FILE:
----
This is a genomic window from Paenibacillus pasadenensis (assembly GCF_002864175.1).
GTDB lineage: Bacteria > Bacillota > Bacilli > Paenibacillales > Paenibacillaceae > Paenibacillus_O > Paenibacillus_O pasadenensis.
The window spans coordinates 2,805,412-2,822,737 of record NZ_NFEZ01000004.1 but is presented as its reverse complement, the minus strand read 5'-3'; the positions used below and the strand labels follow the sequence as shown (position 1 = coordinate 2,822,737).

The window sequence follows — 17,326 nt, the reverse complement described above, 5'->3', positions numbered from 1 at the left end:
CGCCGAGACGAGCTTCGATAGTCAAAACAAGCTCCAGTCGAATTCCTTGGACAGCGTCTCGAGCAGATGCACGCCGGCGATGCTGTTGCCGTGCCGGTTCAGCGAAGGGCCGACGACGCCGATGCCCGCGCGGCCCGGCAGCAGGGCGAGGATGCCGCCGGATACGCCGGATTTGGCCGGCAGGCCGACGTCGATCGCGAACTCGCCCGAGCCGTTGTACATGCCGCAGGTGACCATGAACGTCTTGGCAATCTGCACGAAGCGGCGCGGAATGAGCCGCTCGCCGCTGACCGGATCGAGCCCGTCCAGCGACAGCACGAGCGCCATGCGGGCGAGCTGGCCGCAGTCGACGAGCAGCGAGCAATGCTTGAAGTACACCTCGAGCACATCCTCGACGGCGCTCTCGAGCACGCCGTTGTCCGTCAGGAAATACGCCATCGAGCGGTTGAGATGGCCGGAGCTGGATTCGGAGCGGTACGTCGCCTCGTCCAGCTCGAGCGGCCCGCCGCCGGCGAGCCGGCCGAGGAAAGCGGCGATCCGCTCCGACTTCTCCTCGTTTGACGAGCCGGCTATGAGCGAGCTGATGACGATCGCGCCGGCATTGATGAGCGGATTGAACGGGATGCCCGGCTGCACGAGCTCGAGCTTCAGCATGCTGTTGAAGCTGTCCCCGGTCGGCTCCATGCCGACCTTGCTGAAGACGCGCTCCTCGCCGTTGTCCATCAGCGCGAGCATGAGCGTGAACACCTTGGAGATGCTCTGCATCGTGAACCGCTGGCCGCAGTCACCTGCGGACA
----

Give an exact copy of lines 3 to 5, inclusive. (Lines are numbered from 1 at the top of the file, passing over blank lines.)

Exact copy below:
The window spans coordinates 2,805,412-2,822,737 of record NZ_NFEZ01000004.1 but is presented as its reverse complement, the minus strand read 5'-3'; the positions used below and the strand labels follow the sequence as shown (position 1 = coordinate 2,822,737).

The window sequence follows — 17,326 nt, the reverse complement described above, 5'->3', positions numbered from 1 at the left end:
CGCCGAGACGAGCTTCGATAGTCAAAACAAGCTCCAGTCGAATTCCTTGGACAGCGTCTCGAGCAGATGCACGCCGGCGATGCTGTTGCCGTGCCGGTTCAGCGAAGGGCCGACGACGCCGATGCCCGCGCGGCCCGGCAGCAGGGCGAGGATGCCGCCGGATACGCCGGATTTGGCCGGCAGGCCGACGTCGATCGCGAACTCGCCCGAGCCGTTGTACATGCCGCAGGTGACCATGAACGTCTTGGCAATCTGCACGAAGCGGCGCGGAATGAGCCGCTCGCCGCTGACCGGATCGAGCCCGTCCAGCGACAGCACGAGCGCCATGCGGGCGAGCTGGCCGCAGTCGACGAGCAGCGAGCAATGCTTGAAGTACACCTCGAGCACATCCTCGACGGCGCTCTCGAGCACGCCGTTGTCCGTCAGGAAATACGCCATCGAGCGGTTGAGATGGCCGGAGCTGGATTCGGAGCGGTACGTCGCCTCGTCCAGCTCGAGCGGCCCGCCGCCGGCGAGCCGGCCGAGGAAAGCGGCGATCCGCTCCGACTTCTCCTCGTTTGACGAGCCGGCTATGAGCGAGCTGATGACGATCGCGCCGGCATTGATGAGCGGATTGAACGGGATGCCCGGCTGCACGAGCTCGAGCTTCAGCATGCTGTTGAAGCTGTCCCCGGTCGGCTCCATGCCGACCTTGCTGAAGACGCGCTCCTCGCCGTTGTCCATCAGCGCGAGCATGAGCGTGAACACCTTGGAGATGCTCTGCATCGTGAACCGCTGGCCGCAGTCACCTGCGGACA